A key part of the ALL IN: OFC Women’s Football Strategy 2027 launched last year was to establish a Women’s Development Officer in every OFC Member Association. With that goal now achieved, we sit down to learn a little more about each of the women driving the growth of women’s football in our region. 

Fausagafou Angela Lafaialii-Pauga had a dream mentor in her early days in football, working under the watch of current FIFA Chief Women’s Football Officer Sarai Bareman, who was her boss at the time. These days she Lafaialii-Pauga remains heavily involved in women’s football development, serving as both Football Federation Samoa’s Women’s Development Officer and Media Officer.

OFC: Tell us about yourself?

ALP: My name is Fausagafou Angela Lafaialii-Pauga but I’m well known to my friends and family as Angela. Funny fact about me, I didn’t know my first name was Fausagafou until 2011 when I got my driver’s licence!

I come from a big family of seven sisters and one brother and am married with a son. I grew up in the Malua Theological College where my dad had studied for four years. In 1999 we moved to Vaitele Uta where my parents served in the church and my dad was a minister.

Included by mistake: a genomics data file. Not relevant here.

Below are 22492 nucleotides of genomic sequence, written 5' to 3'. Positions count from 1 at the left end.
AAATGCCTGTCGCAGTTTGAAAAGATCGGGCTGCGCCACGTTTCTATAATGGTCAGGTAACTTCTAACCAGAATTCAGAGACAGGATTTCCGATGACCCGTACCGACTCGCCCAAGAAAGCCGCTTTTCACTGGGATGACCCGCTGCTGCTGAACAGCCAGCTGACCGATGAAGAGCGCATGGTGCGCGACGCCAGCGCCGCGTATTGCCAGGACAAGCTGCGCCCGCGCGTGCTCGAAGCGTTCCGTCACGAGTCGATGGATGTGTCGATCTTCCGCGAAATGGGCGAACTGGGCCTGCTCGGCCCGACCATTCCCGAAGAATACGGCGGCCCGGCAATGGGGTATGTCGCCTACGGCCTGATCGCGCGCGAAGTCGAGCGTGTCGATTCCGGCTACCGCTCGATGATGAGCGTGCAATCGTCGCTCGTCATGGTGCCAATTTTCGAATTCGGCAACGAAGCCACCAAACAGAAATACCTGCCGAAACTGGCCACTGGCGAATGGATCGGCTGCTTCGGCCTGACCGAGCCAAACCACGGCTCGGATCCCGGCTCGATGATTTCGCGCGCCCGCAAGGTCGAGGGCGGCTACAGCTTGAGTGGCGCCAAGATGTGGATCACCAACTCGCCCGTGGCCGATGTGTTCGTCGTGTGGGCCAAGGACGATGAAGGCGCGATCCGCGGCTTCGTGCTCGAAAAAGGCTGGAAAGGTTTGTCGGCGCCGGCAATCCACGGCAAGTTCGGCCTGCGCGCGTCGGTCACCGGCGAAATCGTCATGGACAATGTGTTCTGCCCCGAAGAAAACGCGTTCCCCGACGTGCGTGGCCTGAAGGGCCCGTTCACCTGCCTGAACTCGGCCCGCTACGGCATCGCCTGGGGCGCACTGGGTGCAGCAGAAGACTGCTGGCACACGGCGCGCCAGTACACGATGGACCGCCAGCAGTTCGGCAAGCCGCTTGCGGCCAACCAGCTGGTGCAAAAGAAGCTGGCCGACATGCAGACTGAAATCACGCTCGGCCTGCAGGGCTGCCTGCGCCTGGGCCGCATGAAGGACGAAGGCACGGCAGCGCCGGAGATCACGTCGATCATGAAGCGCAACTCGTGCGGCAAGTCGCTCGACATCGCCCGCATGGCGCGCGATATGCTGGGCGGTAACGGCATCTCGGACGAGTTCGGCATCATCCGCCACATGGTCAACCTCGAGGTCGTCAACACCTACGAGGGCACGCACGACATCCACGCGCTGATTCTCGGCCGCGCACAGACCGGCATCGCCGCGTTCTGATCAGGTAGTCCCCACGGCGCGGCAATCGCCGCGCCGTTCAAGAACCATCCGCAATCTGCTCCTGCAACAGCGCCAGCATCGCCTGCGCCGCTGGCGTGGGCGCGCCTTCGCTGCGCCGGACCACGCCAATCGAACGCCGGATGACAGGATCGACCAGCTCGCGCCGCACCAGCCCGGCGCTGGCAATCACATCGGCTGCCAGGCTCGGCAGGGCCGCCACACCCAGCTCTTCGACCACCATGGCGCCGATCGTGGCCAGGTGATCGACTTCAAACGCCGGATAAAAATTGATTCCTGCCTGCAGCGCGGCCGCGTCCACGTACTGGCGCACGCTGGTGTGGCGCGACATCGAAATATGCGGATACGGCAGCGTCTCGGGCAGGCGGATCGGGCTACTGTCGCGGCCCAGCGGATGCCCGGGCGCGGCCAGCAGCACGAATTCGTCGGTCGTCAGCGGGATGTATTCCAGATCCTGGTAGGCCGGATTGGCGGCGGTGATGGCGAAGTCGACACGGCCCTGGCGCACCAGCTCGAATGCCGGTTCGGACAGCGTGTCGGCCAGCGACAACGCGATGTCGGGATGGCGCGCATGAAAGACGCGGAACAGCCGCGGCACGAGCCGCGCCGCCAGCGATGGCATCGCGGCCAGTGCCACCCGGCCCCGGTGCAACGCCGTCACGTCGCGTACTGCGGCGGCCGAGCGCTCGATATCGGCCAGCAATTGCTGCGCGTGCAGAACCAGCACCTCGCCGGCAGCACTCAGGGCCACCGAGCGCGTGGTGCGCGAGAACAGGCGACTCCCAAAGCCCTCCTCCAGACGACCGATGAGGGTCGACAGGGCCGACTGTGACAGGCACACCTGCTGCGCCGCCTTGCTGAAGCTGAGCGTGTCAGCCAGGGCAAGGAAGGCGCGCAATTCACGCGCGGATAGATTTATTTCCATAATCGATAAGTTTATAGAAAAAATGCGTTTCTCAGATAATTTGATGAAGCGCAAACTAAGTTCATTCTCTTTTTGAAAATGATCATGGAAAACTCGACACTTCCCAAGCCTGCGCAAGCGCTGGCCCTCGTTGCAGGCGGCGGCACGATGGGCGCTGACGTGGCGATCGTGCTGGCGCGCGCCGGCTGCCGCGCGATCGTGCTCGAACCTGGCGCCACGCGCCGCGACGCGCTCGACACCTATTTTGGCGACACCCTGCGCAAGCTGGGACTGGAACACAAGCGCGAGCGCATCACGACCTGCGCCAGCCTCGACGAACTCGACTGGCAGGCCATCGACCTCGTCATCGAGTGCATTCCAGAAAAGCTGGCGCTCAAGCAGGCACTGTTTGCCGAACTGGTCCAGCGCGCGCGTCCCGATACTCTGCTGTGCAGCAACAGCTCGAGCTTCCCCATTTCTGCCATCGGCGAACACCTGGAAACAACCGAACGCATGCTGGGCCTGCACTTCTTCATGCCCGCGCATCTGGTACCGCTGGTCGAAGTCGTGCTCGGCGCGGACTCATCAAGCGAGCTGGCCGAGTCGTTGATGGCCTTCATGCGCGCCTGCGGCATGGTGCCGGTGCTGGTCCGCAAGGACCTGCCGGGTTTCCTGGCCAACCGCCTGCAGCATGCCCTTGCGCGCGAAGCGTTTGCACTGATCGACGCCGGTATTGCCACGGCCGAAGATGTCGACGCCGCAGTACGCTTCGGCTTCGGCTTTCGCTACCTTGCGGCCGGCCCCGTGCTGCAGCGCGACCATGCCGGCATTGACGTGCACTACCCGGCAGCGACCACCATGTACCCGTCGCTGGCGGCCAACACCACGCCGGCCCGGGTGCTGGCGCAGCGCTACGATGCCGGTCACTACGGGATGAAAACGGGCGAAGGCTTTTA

How did you get involved in football?

Dad searched for activities to do, as the village youth only knew of volleyball. In 2010 we registered our village’s soccer club with FFS. A year later I sat my first coaching course and joined FFS as a volunteer.

What responsibilities do you hold at FFS?

I was employed by FFS in 2013 as Media Officer and was required to help out the national teams with their travelling logistics and FFS’s technical programmes. That’s when I became more involved with the women’s game.

In 2018 I was a part of the FFS Women’s Football Committee as the Secretary. Since then, all women’s football programmes and related activities have been my responsibility. I was then appointed WDO in 2020.

What are some of the challenges women face in your country?

Culture barriers. Females in Samoa are required to stay indoors and take care of the family which makes it difficult to change the perceptions and mindsets of parents, to allow their daughters to play football. We also have village rules for girls where they are not allowed to wear shorts.

This makes it hard for their development as they can’t play football in a lavalava (a skirt wrapped around their bodies as a sign of respect).

What excites you about the future of women’s football in Samoa?

This is the first time our MA has established a women’s football department, with support from FIFA and OFC. Females have so much potential and I want to give girls the opportunity to play football and for women to develop as administrators or mentors too.

I’m proud to be Samoan. My former boss is Sarai Bareman, who is also Samoan, and I want to continue developing the game here to make her proud.